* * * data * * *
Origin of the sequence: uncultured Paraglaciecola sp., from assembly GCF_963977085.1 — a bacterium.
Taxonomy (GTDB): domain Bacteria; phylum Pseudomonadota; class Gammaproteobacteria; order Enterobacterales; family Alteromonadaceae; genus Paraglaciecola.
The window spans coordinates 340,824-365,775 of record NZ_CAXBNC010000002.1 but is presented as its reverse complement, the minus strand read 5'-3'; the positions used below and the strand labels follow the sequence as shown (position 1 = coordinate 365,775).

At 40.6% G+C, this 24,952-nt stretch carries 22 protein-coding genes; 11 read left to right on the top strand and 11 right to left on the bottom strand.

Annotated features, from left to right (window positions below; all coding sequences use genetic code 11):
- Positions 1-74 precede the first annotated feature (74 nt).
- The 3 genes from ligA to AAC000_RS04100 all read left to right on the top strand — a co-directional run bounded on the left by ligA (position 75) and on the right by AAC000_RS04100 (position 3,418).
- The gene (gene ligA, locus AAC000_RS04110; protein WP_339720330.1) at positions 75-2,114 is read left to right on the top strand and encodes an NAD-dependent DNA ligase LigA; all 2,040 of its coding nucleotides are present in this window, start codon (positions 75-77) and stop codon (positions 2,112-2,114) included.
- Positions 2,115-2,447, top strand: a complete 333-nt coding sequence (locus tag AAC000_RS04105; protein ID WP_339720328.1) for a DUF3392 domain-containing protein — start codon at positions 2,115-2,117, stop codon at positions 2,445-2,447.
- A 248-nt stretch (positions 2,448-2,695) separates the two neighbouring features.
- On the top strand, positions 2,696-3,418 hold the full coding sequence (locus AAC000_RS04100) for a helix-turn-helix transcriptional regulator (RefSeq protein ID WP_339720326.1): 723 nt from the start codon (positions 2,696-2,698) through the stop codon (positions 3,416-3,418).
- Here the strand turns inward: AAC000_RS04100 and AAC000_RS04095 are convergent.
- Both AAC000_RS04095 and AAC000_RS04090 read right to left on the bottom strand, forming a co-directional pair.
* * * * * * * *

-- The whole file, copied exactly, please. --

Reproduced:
Origin of the sequence: uncultured Paraglaciecola sp., from assembly GCF_963977085.1 — a bacterium.
Taxonomy (GTDB): domain Bacteria; phylum Pseudomonadota; class Gammaproteobacteria; order Enterobacterales; family Alteromonadaceae; genus Paraglaciecola.
The window spans coordinates 340,824-365,775 of record NZ_CAXBNC010000002.1 but is presented as its reverse complement, the minus strand read 5'-3'; the positions used below and the strand labels follow the sequence as shown (position 1 = coordinate 365,775).

At 40.6% G+C, this 24,952-nt stretch carries 22 protein-coding genes; 11 read left to right on the top strand and 11 right to left on the bottom strand.

Annotated features, from left to right (window positions below; all coding sequences use genetic code 11):
- Positions 1-74 precede the first annotated feature (74 nt).
- The 3 genes from ligA to AAC000_RS04100 all read left to right on the top strand — a co-directional run bounded on the left by ligA (position 75) and on the right by AAC000_RS04100 (position 3,418).
- The gene (gene ligA, locus AAC000_RS04110; protein WP_339720330.1) at positions 75-2,114 is read left to right on the top strand and encodes an NAD-dependent DNA ligase LigA; all 2,040 of its coding nucleotides are present in this window, start codon (positions 75-77) and stop codon (positions 2,112-2,114) included.
- Positions 2,115-2,447, top strand: a complete 333-nt coding sequence (locus tag AAC000_RS04105; protein ID WP_339720328.1) for a DUF3392 domain-containing protein — start codon at positions 2,115-2,117, stop codon at positions 2,445-2,447.
- A 248-nt stretch (positions 2,448-2,695) separates the two neighbouring features.
- On the top strand, positions 2,696-3,418 hold the full coding sequence (locus AAC000_RS04100) for a helix-turn-helix transcriptional regulator (RefSeq protein ID WP_339720326.1): 723 nt from the start codon (positions 2,696-2,698) through the stop codon (positions 3,416-3,418).
- Here the strand turns inward: AAC000_RS04100 and AAC000_RS04095 are convergent.
- Both AAC000_RS04095 and AAC000_RS04090 read right to left on the bottom strand, forming a co-directional pair.